• Sasha

    Ummm no! What don’t women do now days? It’s nothing wrong with letting a man be a man and save up his money to get a ring. Why do men need so much help now days? Women do ENOUGH for their man, but now we need to help buy our own engagement ring too?

  • Christina K

    We can’t have it both ways, ladies. We can’t scream how independent we
    are but lay back expecting a guy to put a pricy engagement ring on our
    finger without 100% guarantee that it will lead to marriage. And yes,
    many times men end up shafted because the engagement fails and the woman
    doesn’t want to return the ring, claiming it as a ‘gift’. Skip the
    engagement rings and buy wedding bands right before the wedding. A woman
    does not need TWO rings and yes, she should pay for her future husband’s wedding band.

    • Ashley

      True we don’t need two. The first ring will do just fine as the engagement and wedding ring. I have already picked his out!!

    • guest

      Engagement rings are conditional gifts so, in the event that the wedding doesn’t take place he is entitled to get it back. If the woman refuses he can always sue.

  • Christina K

    Engagement rings are unnecessary. If a man wants to propose then let him- he shouldn’t be required to have an (possibly) expensive ring on hand when doing so. If he wishes to present a gift at the time, in the event she says yes, that would be nice. And later on she could give him a gift as a token of their engagement. For wedding bands, I believe each should pay for the other’s ring. Simple. This is not difficult.

    • Ashley

      I like that …My boo asked me before I moved where he is now stationed but at the time he did not have a ring. I was/am okay with that. But now that we want to announce to everyone, HE wants to get me a ring and actually start planning. Yes I know that the biggest reason he came out and said that he wanted to marry me right then was because he didn’t want to be stationed so far away from me but still I thought it was sweet and knows that he loves and cares for me so I said yes. Never been happier.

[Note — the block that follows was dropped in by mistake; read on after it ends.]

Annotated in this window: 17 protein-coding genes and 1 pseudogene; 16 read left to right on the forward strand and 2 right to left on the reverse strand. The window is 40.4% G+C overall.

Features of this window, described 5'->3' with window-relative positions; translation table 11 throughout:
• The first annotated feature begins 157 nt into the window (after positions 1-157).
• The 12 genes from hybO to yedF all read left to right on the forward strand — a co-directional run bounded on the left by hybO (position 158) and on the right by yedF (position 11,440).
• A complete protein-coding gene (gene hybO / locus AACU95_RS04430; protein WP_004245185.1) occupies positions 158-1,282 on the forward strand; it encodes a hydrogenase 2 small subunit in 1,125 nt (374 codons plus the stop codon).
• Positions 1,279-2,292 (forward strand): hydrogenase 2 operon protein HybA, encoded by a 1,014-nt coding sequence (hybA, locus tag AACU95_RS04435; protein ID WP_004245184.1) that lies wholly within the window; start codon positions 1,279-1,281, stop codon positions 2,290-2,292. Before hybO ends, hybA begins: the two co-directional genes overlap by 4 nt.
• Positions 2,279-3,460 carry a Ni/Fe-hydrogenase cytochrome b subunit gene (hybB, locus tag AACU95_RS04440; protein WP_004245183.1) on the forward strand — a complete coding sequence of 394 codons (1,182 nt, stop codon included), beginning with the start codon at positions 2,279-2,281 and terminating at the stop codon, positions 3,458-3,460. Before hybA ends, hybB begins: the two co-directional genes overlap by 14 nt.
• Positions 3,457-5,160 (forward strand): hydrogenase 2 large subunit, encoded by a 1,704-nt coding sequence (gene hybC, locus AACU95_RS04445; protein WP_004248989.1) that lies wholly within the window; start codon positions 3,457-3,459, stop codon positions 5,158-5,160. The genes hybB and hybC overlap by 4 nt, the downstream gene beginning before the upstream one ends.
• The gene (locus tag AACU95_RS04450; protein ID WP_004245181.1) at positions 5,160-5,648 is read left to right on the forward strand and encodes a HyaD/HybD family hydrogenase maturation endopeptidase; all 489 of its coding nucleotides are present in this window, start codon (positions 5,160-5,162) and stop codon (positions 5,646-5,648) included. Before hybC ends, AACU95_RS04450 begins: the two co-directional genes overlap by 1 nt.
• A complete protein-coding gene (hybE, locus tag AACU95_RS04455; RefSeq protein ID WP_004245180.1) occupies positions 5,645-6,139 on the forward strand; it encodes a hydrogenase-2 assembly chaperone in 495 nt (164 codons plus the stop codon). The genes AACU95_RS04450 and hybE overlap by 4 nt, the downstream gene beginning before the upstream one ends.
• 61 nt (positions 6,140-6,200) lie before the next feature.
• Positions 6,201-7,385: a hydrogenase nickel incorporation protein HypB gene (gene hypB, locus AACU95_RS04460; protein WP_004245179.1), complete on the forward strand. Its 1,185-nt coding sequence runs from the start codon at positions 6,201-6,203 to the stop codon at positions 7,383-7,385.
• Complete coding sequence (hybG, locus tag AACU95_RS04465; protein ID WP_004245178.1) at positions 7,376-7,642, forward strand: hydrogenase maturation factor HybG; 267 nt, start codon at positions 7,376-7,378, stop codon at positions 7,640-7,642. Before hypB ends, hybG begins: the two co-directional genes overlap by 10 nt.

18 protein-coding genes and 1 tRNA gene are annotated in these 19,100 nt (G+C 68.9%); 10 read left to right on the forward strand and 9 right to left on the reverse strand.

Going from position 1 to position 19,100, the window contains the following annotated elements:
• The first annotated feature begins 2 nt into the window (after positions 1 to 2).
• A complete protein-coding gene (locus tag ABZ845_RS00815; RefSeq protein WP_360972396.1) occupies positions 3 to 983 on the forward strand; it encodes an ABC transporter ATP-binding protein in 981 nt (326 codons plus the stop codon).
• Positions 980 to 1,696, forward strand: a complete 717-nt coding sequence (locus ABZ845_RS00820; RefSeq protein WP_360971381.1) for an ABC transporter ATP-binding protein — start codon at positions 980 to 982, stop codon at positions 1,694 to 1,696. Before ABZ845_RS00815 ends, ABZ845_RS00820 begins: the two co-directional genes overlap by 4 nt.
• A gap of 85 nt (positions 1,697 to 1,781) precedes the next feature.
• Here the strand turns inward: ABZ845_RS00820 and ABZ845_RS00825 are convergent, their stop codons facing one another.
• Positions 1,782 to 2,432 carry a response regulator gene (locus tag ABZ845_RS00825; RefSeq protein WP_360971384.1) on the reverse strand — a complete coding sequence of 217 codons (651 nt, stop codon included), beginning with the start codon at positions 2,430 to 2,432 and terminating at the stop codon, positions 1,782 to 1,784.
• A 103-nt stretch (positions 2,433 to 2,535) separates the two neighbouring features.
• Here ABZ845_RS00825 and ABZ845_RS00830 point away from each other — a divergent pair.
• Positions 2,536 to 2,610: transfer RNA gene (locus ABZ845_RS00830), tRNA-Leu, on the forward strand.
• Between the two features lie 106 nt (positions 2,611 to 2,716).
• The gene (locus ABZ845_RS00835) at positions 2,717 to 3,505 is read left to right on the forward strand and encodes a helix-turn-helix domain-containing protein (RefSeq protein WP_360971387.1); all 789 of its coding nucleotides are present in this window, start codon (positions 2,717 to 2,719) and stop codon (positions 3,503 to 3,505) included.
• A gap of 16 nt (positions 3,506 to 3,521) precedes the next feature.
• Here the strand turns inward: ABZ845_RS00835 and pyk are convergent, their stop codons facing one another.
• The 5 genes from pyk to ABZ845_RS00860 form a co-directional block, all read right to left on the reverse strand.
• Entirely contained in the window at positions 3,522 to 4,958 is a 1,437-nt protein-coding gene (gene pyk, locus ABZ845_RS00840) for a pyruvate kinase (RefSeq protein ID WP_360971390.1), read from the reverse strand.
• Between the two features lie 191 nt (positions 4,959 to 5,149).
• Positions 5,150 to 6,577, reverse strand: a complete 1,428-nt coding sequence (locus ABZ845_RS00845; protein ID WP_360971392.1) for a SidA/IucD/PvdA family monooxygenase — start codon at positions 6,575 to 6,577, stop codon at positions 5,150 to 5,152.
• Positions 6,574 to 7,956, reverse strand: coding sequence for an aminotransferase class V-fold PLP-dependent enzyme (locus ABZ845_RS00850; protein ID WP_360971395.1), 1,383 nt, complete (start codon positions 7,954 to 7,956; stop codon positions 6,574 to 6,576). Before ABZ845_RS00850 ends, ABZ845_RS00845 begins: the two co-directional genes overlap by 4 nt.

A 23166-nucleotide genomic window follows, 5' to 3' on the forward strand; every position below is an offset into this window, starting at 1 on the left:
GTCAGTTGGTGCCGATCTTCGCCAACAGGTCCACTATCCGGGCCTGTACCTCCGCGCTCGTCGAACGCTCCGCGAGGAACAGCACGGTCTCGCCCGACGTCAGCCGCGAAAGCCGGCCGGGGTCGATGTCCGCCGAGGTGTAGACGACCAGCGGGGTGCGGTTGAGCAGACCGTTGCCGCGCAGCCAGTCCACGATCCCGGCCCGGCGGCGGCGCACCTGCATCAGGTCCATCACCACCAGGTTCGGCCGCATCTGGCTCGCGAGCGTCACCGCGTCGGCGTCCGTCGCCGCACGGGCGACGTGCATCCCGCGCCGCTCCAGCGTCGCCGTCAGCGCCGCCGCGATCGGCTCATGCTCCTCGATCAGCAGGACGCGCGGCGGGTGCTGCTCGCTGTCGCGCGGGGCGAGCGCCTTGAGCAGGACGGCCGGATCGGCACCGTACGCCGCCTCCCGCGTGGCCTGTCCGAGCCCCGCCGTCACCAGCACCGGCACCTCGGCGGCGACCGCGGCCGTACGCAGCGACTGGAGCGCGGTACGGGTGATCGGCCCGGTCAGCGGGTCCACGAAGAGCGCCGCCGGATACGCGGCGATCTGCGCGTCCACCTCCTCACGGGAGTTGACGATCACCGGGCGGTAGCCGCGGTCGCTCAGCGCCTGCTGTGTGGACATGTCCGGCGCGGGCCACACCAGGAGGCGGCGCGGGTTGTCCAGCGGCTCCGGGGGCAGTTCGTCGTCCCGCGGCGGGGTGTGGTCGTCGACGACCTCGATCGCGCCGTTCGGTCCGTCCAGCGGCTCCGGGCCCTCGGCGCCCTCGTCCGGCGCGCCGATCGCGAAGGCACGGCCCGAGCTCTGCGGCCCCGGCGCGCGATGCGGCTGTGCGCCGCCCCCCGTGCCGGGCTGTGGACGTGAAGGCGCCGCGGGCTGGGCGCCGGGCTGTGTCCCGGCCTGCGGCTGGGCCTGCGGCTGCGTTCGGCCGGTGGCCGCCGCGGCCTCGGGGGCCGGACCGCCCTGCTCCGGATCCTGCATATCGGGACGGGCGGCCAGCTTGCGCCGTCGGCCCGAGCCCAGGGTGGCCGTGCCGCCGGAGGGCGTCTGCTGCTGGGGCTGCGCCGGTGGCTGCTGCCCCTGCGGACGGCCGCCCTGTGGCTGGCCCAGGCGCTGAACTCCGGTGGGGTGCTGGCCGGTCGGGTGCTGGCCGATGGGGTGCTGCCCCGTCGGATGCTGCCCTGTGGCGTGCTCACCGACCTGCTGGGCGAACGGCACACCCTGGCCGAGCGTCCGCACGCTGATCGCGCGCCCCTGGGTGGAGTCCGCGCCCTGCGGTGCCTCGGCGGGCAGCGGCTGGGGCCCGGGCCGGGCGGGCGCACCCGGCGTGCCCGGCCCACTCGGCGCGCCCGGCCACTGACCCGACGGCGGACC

• Brit

    I can’t… maybe 15 yrs from now when I’m 40 I might….. nah not even then. I feel like the man is supposed to be the person to do that, and if he can’t then he doesn’t need to be in a relationship or getting married. I mean just like you save up for a car, if he really wants to be married let go of them new J’s and gtaV and save up for a ring.

    • Christina K

      I wish I could agree with you but I can’t- we can’t have it both ways, ladies. We can’t scream how independent we are but lay back expecting a guy to put a pricy engagement ring on our finger without 100% guarantee that it will lead to marriage. And yes, many times men end up shafted because the engagement fails and the woman doesn’t want to return the ring, claiming it as a ‘gift’. Skip the engagement rings and buy wedding bands right before the wedding. A woman does not need TWO rings.

      • Brit

        You’re right I don’t need two rings.I don’t even need one. I want them lol. But I’m not saying he has to go broke trying to buy it. I’m sure he can find a nice one for under 1, 500.

  • Ashley

    I want him to buy what he can afford, what he thinks I would like… I like a lot of different styles of rings. The only thing I would like to be true is that it is a Princess cut and under 1200 dollars. I don’t like big ,goddy rings. I am a small lady with small hands and I don’t want major attention on my ring just for someone to try and steal it. Plus I work with small children so Mon-Fri 8am-330pm It will probably be on a necklace around my neck. I have looked at rings and saw some that I loved ,good quality and very pretty for 600-800 dollars and less. My husband to be is military and builds planes so he wont wear a ring but the times he is not on duty , so he is just getting a ring for my purposes pretty much. We are a pretty “traditional role” couple.

    • Christina K

      ‘gaudy’ not ‘goddy’. *shudder*